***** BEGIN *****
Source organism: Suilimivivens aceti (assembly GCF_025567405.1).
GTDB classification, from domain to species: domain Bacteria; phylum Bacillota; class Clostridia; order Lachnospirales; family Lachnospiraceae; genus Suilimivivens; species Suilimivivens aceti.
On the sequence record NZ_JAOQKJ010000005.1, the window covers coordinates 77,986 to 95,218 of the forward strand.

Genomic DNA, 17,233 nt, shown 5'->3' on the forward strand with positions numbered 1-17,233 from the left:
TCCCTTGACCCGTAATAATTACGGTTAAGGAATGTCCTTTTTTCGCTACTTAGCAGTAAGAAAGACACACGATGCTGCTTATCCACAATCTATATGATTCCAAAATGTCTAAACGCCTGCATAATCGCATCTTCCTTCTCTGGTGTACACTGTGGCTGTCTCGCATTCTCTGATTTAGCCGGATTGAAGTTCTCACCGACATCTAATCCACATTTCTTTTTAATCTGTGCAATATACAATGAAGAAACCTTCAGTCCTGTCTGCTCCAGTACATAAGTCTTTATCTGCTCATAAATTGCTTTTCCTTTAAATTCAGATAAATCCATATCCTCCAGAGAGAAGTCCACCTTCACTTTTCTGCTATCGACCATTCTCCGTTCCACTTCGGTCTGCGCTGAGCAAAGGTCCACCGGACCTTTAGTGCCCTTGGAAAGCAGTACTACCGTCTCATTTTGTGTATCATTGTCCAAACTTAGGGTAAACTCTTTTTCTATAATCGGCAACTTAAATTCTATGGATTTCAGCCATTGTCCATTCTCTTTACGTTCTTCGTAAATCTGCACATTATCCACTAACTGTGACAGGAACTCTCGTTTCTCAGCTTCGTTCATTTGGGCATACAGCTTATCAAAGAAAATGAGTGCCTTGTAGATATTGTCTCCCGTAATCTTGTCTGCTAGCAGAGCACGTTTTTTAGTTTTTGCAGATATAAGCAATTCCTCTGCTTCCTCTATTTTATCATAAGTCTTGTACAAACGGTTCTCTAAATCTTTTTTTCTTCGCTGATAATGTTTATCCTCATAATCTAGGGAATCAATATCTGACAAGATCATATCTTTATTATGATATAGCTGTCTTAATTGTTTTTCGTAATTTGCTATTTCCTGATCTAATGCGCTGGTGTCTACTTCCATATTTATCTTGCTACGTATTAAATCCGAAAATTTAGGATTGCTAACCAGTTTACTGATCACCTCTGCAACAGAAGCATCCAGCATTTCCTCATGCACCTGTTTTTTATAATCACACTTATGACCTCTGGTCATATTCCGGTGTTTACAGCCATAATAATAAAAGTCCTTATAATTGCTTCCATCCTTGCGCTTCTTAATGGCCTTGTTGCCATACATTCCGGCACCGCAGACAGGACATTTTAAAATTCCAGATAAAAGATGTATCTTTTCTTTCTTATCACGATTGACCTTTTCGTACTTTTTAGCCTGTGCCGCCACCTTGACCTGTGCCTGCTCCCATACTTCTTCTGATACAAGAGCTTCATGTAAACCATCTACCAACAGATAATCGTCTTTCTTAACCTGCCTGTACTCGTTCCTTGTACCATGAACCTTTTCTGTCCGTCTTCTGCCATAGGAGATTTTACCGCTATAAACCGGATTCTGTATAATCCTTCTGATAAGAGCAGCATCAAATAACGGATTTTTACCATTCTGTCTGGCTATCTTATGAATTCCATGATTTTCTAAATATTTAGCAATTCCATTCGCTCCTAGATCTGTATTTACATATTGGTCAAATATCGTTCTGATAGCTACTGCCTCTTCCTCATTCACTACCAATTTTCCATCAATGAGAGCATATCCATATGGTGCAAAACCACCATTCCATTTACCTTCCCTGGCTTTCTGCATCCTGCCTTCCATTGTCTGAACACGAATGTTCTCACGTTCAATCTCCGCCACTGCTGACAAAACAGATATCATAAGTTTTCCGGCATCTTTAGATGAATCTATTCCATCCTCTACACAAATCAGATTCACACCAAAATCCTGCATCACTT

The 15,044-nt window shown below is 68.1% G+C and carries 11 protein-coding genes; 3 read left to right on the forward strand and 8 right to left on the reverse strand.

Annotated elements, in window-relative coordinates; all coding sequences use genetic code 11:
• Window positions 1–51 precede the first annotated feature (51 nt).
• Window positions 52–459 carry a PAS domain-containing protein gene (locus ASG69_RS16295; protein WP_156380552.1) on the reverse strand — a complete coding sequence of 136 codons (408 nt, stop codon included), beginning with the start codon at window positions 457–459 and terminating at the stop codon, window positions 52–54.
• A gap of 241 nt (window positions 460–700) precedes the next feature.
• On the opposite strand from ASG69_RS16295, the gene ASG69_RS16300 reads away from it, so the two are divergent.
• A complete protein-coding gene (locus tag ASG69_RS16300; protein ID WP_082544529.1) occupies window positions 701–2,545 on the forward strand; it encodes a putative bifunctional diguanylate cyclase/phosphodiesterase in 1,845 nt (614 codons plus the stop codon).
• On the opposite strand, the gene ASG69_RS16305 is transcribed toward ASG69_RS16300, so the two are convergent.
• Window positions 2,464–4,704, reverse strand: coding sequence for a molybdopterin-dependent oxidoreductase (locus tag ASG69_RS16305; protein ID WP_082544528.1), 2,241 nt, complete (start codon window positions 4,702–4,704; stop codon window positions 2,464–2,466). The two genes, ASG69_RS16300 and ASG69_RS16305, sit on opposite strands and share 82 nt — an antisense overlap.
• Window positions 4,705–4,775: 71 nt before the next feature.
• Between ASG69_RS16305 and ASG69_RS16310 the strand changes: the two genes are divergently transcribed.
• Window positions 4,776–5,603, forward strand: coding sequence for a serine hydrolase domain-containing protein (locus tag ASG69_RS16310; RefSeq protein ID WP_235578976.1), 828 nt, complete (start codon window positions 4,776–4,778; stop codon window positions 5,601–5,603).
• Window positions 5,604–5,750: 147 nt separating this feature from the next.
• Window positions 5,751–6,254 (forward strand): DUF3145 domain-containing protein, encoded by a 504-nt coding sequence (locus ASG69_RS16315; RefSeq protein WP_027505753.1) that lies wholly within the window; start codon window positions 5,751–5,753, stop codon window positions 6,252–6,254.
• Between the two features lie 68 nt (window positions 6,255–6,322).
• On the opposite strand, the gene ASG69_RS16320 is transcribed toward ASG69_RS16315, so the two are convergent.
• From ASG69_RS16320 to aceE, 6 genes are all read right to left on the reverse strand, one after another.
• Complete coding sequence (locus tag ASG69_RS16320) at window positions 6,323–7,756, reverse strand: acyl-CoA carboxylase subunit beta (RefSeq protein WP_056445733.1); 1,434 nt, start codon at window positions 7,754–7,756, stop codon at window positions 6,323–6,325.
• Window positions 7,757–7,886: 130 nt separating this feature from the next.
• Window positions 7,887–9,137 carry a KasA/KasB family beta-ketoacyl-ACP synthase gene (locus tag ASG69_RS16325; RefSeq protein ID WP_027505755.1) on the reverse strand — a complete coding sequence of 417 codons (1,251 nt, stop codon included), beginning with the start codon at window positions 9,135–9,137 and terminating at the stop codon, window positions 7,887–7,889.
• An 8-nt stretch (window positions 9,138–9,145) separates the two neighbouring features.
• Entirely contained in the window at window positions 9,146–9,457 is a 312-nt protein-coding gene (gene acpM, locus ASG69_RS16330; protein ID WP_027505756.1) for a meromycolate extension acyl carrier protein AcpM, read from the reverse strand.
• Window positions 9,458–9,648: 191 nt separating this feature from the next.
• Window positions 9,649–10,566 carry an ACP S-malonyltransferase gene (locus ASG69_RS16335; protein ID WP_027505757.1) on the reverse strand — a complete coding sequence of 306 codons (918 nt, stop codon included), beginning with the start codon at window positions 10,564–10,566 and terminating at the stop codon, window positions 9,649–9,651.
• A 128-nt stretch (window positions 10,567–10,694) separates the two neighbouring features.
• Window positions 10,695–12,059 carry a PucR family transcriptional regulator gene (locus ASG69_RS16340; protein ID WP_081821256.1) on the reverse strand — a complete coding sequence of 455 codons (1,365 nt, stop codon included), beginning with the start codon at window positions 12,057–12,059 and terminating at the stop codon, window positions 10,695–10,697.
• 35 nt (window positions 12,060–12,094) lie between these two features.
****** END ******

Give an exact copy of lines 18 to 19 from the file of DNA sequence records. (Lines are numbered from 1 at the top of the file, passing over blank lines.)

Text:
• Window positions 5,604–5,750: 147 nt separating this feature from the next.
• Window positions 5,751–6,254 (forward strand): DUF3145 domain-containing protein, encoded by a 504-nt coding sequence (locus ASG69_RS16315; RefSeq protein WP_027505753.1) that lies wholly within the window; start codon window positions 5,751–5,753, stop codon window positions 6,252–6,254.